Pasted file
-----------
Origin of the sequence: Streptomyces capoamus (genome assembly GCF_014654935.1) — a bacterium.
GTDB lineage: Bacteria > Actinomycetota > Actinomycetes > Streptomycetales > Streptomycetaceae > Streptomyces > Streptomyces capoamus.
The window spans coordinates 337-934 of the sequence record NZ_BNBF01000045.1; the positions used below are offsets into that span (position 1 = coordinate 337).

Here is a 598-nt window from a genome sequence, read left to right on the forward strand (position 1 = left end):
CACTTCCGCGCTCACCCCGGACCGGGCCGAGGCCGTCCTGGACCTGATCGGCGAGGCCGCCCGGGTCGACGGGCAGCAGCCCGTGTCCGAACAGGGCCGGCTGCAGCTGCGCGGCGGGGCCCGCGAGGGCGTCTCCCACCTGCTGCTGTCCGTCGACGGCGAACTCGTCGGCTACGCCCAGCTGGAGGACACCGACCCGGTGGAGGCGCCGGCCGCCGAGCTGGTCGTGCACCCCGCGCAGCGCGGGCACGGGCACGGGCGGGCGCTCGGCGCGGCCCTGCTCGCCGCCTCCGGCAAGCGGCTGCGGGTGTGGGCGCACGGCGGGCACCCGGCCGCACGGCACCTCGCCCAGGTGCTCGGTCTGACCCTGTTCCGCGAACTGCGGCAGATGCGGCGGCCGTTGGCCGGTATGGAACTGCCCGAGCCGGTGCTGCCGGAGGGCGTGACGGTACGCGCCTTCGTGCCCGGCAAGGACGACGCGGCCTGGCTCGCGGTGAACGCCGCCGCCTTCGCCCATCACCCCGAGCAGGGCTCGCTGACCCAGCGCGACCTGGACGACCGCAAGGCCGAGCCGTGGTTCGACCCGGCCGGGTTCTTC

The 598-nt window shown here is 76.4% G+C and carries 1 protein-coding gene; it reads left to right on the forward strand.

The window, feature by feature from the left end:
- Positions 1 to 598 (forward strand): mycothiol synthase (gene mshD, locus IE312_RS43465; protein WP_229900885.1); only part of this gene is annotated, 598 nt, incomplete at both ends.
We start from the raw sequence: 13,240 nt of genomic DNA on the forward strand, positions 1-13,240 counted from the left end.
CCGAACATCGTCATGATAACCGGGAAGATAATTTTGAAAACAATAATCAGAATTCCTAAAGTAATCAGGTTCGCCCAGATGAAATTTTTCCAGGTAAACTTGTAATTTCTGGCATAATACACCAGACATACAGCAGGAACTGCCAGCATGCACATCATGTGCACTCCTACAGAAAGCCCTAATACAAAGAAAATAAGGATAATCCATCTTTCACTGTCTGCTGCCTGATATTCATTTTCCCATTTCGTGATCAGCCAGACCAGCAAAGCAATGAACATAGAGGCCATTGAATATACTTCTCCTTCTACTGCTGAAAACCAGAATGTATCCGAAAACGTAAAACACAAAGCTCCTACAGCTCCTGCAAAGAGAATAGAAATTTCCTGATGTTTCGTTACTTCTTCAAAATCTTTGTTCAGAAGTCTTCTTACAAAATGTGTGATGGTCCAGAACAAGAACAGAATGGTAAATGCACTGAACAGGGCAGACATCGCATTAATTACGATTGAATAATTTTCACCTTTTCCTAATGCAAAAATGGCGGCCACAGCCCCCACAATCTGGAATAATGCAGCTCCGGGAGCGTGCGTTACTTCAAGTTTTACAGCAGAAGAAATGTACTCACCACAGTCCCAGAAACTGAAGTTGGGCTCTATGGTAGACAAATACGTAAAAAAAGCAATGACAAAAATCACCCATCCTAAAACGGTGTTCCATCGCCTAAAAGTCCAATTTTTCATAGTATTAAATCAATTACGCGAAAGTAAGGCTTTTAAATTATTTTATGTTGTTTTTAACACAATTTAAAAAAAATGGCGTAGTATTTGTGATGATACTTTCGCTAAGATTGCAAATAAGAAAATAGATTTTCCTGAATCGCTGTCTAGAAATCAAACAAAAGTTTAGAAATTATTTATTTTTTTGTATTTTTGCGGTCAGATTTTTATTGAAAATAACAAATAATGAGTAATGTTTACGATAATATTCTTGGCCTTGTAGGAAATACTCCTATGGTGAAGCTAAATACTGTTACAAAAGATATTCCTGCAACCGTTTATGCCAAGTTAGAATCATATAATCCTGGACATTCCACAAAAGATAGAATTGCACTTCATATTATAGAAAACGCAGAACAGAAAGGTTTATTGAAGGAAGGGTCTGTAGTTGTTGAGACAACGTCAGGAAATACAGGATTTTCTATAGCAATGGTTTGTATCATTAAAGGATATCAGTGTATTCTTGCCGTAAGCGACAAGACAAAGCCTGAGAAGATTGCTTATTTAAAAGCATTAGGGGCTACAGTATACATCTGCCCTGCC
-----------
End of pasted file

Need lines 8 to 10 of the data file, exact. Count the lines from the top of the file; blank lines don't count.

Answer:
- Positions 1 to 598 (forward strand): mycothiol synthase (gene mshD, locus IE312_RS43465; protein WP_229900885.1); only part of this gene is annotated, 598 nt, incomplete at both ends.
We start from the raw sequence: 13,240 nt of genomic DNA on the forward strand, positions 1-13,240 counted from the left end.
CCGAACATCGTCATGATAACCGGGAAGATAATTTTGAAAACAATAATCAGAATTCCTAAAGTAATCAGGTTCGCCCAGATGAAATTTTTCCAGGTAAACTTGTAATTTCTGGCATAATACACCAGACATACAGCAGGAACTGCCAGCATGCACATCATGTGCACTCCTACAGAAAGCCCTAATACAAAGAAAATAAGGATAATCCATCTTTCACTGTCTGCTGCCTGATATTCATTTTCCCATTTCGTGATCAGCCAGACCAGCAAAGCAATGAACATAGAGGCCATTGAATATACTTCTCCTTCTACTGCTGAAAACCAGAATGTATCCGAAAACGTAAAACACAAAGCTCCTACAGCTCCTGCAAAGAGAATAGAAATTTCCTGATGTTTCGTTACTTCTTCAAAATCTTTGTTCAGAAGTCTTCTTACAAAATGTGTGATGGTCCAGAACAAGAACAGAATGGTAAATGCACTGAACAGGGCAGACATCGCATTAATTACGATTGAATAATTTTCACCTTTTCCTAATGCAAAAATGGCGGCCACAGCCCCCACAATCTGGAATAATGCAGCTCCGGGAGCGTGCGTTACTTCAAGTTTTACAGCAGAAGAAATGTACTCACCACAGTCCCAGAAACTGAAGTTGGGCTCTATGGTAGACAAATACGTAAAAAAAGCAATGACAAAAATCACCCATCCTAAAACGGTGTTCCATCGCCTAAAAGTCCAATTTTTCATAGTATTAAATCAATTACGCGAAAGTAAGGCTTTTAAATTATTTTATGTTGTTTTTAACACAATTTAAAAAAAATGGCGTAGTATTTGTGATGATACTTTCGCTAAGATTGCAAATAAGAAAATAGATTTTCCTGAATCGCTGTCTAGAAATCAAACAAAAGTTTAGAAATTATTTATTTTTTTGTATTTTTGCGGTCAGATTTTTATTGAAAATAACAAATAATGAGTAATGTTTACGATAATATTCTTGGCCTTGTAGGAAATACTCCTATGGTGAAGCTAAATACTGTTACAAAAGATATTCCTGCAACCGTTTATGCCAAGTTAGAATCATATAATCCTGGACATTCCACAAAAGATAGAATTGCACTTCATATTATAGAAAACGCAGAACAGAAAGGTTTATTGAAGGAAGGGTCTGTAGTTGTTGAGACAACGTCAGGAAATACAGGATTTTCTATAGCAATGGTTTGTATCATTAAAGGATATCAGTGTATTCTTGCCGTAAGCGACAAGACAAAGCCTGAGAAGATTGCTTATTTAAAAGCATTAGGGGCTACAGTATACATCTGCCCTGCC